Through mutual friends, the Corkrans, Milsand heard that the Brownings were in Paris and asked to be introduced. The poets invited him to their apartment in Avenue des Champs Élysées for the evening of 4 December 1851, two days after Louis Napoleon’s coup d’état and the day of the bloodiest fighting. When Milsand failed to appear, EBB hoped that “he was’nt shot on the road” (letter 2979). The invitation remained open, however, and about a week later the Brownings and Milsand met. EBB conveyed her first impression of him to her sister Arabella: “I think he is a very earnest & thoughtful writer. For the rest, a little man, young, & agreeable, though not brilliant– We have begged him to come & see us whenever he likes to do so” (letter 2982).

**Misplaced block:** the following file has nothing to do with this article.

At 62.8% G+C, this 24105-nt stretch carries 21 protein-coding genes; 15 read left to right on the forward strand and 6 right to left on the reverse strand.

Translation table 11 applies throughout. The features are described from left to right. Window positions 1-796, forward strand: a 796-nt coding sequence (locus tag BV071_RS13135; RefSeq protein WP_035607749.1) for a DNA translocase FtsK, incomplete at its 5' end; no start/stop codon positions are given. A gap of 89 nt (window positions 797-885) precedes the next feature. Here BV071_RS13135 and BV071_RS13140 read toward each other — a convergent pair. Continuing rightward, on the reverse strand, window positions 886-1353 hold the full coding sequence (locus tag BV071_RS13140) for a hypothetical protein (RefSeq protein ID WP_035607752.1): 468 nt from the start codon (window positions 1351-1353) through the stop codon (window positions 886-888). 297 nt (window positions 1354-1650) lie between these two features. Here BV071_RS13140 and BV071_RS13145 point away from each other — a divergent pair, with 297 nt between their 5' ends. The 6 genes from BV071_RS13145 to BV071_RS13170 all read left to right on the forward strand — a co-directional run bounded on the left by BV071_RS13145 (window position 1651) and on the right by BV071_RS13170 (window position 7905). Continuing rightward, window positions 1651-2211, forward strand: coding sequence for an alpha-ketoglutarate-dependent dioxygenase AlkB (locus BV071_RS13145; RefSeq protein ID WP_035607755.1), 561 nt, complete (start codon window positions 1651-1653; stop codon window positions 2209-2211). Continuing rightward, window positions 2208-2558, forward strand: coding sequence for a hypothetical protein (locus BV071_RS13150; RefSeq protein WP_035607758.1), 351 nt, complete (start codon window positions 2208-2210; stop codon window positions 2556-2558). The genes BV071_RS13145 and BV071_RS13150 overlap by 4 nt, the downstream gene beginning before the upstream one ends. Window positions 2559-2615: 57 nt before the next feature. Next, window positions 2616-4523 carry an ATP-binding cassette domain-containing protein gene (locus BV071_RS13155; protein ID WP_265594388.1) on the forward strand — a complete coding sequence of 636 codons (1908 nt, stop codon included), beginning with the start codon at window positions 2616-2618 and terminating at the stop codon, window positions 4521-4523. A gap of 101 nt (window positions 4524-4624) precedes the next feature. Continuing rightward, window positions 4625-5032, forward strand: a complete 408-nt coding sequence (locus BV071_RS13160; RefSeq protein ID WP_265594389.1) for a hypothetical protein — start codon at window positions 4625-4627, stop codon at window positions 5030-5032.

The acquaintance quickly blossomed into a friendship the following month when Milsand displayed a sensitivity that was affecting to both Brownings. He had been assigned to write a review of EBB’s poetry for Revue des Deux Mondes. Buloz, the journal’s editor, insisted that Milsand incorporate any biographical information that was already available to the British public. Meanwhile, Mary Russell Mitford’s Recollections of a Literary Life was published at the beginning of 1852 and featured a section on EBB that included an account of the death of her brother Edward (“Bro”) who had drowned near Torquay in the summer of 1840. The subject had always been emotionally disturbing to EBB, and she felt betrayed by the disclosure of such personal details. Milsand considered himself obligated to quote from this material but, as RB reported to John Kenyon, had scruples about doing so: “I had a visit last night from M. Milsand … whom I already discover, in the two evenings he has spent here, to be also one of the finest, gentlest & trust-worthiest of men. … He was now in this dilemma,—to displease the Editor … or Ba” (letter 2994).